Resources Hub » Blog » 7 Ways To Engage Donors in an Email Newsletter

Keeping donors connected and engaged can feel daunting, especially during challenging times. The good news is that nonprofits continue to show that they have captive audiences, so you just need the right approach to foster ongoing engagement with new and returning donors.

We got your back. Here’s everything you need to know to create impactful email campaigns.

Why email marketing is the right channel for nonprofits

COVID-19 upended nearly every industry, yet it emphasized the importance of empathy and humanity. Due to canceled charity events, nonprofit email marketing was on the rise. There’s been a nearly 40% YoY growth in send volume for this sector in March 2020. 

Nonprofit is traditionally one of the best-performing industries in email marketing. The same was true even during the pandemic. In March 2020, nonprofits saw an open rate of 29.3% — up 4.4% from March 2019. What’s more, click-through rates rose to 3.50% in March and 3.94% in April.

Read these actionable tips on how to engage donors and start capitalizing on increased interest for donations.

7 ways to engage donors in an email newsletter

One of the biggest challenges with nonprofit email newsletters is how to attract donors’ attention and keep them engaged without creating an email that’s too long to read. Let’s look at a few tips on how to create compelling email newsletters to boost donor engagement

1. Use segmentation to reach the right people

When it comes to email segments, the list is almost endless. Understanding different segments will help you attract different audiences. Ultimately, you should determine your segments based on the goals you want to reach, especially since each segment can accomplish different goals. Read on to learn about your nonprofit email segmentation options and find out which ones are right for you.


Of all the different attributes that divide people, location is perhaps one of the most prominent. Language, weather, and a dozen other aspects of location play a role in our daily lives.

Because of this, sending localized messages to your subscribers can be a highly personal way to appeal to donors. Start by creating segments that group your subscribers by various geographic locales, and keep each place in mind any time you send an email to this particular group. 


Another great way to create segments is using demographics to target people of different ages and genders. This is especially helpful for nonprofits that attract donors of a certain age or if one gender is more charitable for certain causes.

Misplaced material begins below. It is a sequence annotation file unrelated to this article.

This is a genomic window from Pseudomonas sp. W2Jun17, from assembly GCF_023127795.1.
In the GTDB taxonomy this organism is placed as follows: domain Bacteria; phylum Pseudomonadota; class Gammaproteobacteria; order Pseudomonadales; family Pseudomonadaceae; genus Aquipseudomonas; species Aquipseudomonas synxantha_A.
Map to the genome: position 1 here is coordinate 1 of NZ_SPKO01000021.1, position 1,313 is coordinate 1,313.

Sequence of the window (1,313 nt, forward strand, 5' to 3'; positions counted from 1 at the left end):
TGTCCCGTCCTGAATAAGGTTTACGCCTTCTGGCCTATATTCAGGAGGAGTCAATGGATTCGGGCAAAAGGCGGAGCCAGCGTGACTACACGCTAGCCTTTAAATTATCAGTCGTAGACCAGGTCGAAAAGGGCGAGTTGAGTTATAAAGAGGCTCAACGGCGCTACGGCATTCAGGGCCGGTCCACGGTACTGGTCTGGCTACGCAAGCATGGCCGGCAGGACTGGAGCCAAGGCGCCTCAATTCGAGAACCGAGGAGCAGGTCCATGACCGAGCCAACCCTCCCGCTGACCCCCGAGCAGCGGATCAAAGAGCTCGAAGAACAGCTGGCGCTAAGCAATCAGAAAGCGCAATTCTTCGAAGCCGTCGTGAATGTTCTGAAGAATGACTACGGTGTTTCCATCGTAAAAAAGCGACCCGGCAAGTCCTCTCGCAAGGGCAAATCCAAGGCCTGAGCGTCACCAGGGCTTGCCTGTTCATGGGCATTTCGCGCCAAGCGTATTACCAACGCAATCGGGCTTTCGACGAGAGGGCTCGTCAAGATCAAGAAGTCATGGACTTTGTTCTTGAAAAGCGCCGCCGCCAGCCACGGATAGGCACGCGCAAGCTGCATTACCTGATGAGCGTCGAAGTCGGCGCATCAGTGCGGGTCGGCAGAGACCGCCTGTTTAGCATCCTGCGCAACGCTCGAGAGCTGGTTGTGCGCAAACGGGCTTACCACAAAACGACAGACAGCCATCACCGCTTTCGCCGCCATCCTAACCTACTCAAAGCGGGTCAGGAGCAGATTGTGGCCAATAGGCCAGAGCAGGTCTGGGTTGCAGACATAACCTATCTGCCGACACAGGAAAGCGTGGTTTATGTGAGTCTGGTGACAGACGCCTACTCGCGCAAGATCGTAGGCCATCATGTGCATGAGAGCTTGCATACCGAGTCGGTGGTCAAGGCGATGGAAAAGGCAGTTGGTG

Women donors give substantially more support for female-focused causes. According to a study funded by a grant from the Bill & Melinda Gates Foundation, between 60% and 70% of women’s donations online benefited women’s and girls’ organizations. 

Adding more non-required fields on your email signup form or including a survey to find out more details about your donors can help you create more targeted campaigns. 

Email and website activity

Consider separating subscribers based on past email behavior. The behavior-based segmentation method can make your subscribers’ experience better and more intuitive. 

For instance, if you notice subscribers only open emails from you once a month, consider placing them into a segment where they only receive a monthly newsletter and the occasional donation request.

On the other hand, if you notice high engagement with every email you send, you might increase send frequency.

In one of its newsletters, charity:water used segmentation based on demographics to raise awareness of the problem women are facing and how access to clean water can change a woman’s life. 

nonprofit email segmentation example

Source: Mailcharts

2. Leverage personalization to tailor relevant messages

Subscribers of nonprofits and for-profit companies alike want relevant emails—ones that appeal to their interests and values (not to mention a genuine connection to the organization itself). Because of this, it’s crucial that your nonprofit creates relevant material for subscribers each and every time you email them.

According to a study from Campaign Monitor and Qgiv, donors prefer email over any other form of nonprofit communication. But meeting donors where they are is only half the battle. You know donors want to communicate with your nonprofit through email, but the emails have to be high-quality, thoughtfully-cadenced, and relevant.

In other words, personalization is the missing ingredient to an email strategy that works. Not only does personalized email marketing increase click-throughs, but personalized subject lines are also 26% more likely to be opened.

The question is: where to start? 

Donor personas

Similar to the demographic-based messaging we discussed above, you can create a custom segment based on donor personas. In short, you’ll need to create personas that represent different donors on your list.